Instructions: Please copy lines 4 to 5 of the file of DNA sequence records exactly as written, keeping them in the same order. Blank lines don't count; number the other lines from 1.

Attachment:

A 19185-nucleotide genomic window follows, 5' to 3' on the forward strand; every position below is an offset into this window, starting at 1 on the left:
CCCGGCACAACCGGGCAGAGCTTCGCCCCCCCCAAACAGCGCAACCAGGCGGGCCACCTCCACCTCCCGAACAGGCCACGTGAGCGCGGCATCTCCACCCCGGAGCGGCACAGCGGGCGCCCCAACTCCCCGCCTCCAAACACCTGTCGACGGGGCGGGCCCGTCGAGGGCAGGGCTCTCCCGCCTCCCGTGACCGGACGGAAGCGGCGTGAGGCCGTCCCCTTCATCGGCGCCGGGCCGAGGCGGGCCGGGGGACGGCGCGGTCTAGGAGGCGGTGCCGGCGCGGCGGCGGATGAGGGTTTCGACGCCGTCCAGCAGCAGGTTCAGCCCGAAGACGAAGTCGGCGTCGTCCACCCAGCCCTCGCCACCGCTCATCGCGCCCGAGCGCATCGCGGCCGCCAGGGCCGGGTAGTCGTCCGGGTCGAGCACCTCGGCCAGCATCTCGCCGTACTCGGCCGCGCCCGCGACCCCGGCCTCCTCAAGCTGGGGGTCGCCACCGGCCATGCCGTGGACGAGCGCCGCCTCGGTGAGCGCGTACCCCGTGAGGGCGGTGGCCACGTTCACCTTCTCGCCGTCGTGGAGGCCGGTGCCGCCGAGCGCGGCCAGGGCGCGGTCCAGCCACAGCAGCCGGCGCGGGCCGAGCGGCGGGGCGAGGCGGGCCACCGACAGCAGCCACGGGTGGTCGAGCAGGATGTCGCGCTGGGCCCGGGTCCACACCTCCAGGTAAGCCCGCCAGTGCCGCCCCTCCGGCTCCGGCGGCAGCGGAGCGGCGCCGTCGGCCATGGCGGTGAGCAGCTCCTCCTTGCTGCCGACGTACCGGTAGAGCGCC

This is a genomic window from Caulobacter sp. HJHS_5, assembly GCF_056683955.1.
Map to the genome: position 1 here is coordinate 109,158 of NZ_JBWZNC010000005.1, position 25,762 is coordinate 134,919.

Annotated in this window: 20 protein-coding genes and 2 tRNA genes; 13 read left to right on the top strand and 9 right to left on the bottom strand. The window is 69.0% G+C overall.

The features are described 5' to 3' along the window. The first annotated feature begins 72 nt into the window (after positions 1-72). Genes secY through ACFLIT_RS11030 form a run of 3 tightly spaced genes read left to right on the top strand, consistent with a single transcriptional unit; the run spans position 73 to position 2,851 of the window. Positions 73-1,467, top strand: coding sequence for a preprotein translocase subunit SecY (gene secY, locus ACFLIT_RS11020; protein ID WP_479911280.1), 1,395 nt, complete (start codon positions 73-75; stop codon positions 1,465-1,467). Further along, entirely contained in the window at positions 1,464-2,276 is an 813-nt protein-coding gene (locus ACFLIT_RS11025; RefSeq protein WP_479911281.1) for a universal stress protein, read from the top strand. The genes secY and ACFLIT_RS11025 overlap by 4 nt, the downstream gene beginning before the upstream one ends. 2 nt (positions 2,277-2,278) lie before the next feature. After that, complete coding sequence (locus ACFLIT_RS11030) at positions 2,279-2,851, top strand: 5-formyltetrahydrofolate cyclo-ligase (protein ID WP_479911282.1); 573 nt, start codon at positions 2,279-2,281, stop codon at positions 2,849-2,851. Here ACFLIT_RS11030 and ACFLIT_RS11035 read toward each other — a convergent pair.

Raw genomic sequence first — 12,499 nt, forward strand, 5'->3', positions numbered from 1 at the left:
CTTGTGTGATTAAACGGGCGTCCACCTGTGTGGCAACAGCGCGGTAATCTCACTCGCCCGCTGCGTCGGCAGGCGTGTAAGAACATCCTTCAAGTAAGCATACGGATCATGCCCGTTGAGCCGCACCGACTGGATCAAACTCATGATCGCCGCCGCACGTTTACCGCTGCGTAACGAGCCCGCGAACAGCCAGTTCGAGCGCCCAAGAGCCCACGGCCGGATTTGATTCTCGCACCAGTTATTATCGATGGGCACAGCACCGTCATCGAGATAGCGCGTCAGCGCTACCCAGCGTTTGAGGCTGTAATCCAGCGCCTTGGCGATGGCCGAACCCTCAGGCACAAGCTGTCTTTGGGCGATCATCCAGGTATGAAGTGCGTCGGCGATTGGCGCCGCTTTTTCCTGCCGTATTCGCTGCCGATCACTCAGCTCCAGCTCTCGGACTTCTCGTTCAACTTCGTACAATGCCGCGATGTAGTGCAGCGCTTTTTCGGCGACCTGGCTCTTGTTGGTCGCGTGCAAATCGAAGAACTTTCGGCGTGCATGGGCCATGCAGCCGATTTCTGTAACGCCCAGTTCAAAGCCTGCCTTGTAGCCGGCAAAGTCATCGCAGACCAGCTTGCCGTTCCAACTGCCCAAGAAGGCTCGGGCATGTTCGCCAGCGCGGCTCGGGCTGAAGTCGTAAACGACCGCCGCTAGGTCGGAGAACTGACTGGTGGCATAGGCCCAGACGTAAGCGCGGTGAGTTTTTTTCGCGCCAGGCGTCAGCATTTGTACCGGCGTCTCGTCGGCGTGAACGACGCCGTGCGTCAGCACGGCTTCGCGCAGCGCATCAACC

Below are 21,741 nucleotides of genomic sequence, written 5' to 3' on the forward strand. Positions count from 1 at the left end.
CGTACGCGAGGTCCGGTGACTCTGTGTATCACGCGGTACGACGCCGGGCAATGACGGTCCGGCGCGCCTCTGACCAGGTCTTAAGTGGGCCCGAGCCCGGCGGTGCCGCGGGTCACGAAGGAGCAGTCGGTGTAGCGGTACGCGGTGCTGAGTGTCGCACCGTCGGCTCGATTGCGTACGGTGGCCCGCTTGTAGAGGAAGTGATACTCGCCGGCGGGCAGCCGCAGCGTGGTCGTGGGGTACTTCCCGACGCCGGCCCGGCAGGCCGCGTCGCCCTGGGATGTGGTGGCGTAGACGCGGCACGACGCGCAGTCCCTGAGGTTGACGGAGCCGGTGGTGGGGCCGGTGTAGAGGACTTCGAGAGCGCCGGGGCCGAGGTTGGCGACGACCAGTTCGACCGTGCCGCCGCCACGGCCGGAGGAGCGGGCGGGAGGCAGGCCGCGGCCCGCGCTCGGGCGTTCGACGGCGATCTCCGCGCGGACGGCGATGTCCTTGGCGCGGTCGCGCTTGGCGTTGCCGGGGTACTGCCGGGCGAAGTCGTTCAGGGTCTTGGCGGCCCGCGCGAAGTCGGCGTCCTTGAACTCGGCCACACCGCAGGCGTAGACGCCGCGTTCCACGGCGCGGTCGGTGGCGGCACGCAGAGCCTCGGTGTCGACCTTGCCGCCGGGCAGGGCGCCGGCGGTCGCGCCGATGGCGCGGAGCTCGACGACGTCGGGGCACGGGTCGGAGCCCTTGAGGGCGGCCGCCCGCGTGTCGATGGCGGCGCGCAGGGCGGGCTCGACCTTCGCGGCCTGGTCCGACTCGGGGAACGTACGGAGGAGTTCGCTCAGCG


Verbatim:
Map to the genome: position 1 here is coordinate 109,158 of NZ_JBWZNC010000005.1, position 25,762 is coordinate 134,919.

Annotated in this window: 20 protein-coding genes and 2 tRNA genes; 13 read left to right on the top strand and 9 right to left on the bottom strand. The window is 69.0% G+C overall.